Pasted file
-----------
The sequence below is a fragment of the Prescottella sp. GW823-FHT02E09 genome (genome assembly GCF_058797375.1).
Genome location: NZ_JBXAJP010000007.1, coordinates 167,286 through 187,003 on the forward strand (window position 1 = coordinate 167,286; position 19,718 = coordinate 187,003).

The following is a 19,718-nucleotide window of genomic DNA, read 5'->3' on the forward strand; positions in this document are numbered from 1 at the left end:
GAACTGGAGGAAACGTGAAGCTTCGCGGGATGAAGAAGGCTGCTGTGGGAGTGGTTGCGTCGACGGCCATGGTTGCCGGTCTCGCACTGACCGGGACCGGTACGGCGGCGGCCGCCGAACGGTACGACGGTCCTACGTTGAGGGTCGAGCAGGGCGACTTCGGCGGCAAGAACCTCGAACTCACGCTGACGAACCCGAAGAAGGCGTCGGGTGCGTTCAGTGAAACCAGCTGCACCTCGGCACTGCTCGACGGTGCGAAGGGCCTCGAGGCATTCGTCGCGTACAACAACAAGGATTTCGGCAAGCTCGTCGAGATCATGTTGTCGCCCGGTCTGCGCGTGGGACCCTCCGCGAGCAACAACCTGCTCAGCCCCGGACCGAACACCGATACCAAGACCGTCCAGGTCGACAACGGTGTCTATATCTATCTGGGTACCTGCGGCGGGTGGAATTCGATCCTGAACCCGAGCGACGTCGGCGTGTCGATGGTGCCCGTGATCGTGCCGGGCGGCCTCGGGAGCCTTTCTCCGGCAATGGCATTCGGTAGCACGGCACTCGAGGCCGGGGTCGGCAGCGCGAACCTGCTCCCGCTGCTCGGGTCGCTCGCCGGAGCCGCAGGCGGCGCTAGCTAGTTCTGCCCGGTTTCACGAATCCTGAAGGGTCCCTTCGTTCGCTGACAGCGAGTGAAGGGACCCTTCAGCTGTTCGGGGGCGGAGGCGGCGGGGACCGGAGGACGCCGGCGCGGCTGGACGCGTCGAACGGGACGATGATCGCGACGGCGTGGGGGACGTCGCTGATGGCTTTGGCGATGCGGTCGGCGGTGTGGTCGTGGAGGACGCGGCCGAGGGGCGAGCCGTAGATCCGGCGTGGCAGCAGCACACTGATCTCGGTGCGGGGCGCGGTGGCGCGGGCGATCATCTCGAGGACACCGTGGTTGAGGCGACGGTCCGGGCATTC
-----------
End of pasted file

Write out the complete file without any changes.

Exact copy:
The sequence below is a fragment of the Prescottella sp. GW823-FHT02E09 genome (genome assembly GCF_058797375.1).
Genome location: NZ_JBXAJP010000007.1, coordinates 167,286 through 187,003 on the forward strand (window position 1 = coordinate 167,286; position 19,718 = coordinate 187,003).

The following is a 19,718-nucleotide window of genomic DNA, read 5'->3' on the forward strand; positions in this document are numbered from 1 at the left end:
GAACTGGAGGAAACGTGAAGCTTCGCGGGATGAAGAAGGCTGCTGTGGGAGTGGTTGCGTCGACGGCCATGGTTGCCGGTCTCGCACTGACCGGGACCGGTACGGCGGCGGCCGCCGAACGGTACGACGGTCCTACGTTGAGGGTCGAGCAGGGCGACTTCGGCGGCAAGAACCTCGAACTCACGCTGACGAACCCGAAGAAGGCGTCGGGTGCGTTCAGTGAAACCAGCTGCACCTCGGCACTGCTCGACGGTGCGAAGGGCCTCGAGGCATTCGTCGCGTACAACAACAAGGATTTCGGCAAGCTCGTCGAGATCATGTTGTCGCCCGGTCTGCGCGTGGGACCCTCCGCGAGCAACAACCTGCTCAGCCCCGGACCGAACACCGATACCAAGACCGTCCAGGTCGACAACGGTGTCTATATCTATCTGGGTACCTGCGGCGGGTGGAATTCGATCCTGAACCCGAGCGACGTCGGCGTGTCGATGGTGCCCGTGATCGTGCCGGGCGGCCTCGGGAGCCTTTCTCCGGCAATGGCATTCGGTAGCACGGCACTCGAGGCCGGGGTCGGCAGCGCGAACCTGCTCCCGCTGCTCGGGTCGCTCGCCGGAGCCGCAGGCGGCGCTAGCTAGTTCTGCCCGGTTTCACGAATCCTGAAGGGTCCCTTCGTTCGCTGACAGCGAGTGAAGGGACCCTTCAGCTGTTCGGGGGCGGAGGCGGCGGGGACCGGAGGACGCCGGCGCGGCTGGACGCGTCGAACGGGACGATGATCGCGACGGCGTGGGGGACGTCGCTGATGGCTTTGGCGATGCGGTCGGCGGTGTGGTCGTGGAGGACGCGGCCGAGGGGCGAGCCGTAGATCCGGCGTGGCAGCAGCACACTGATCTCGGTGCGGGGCGCGGTGGCGCGGGCGATCATCTCGAGGACACCGTGGTTGAGGCGACGGTCCGGGCATTC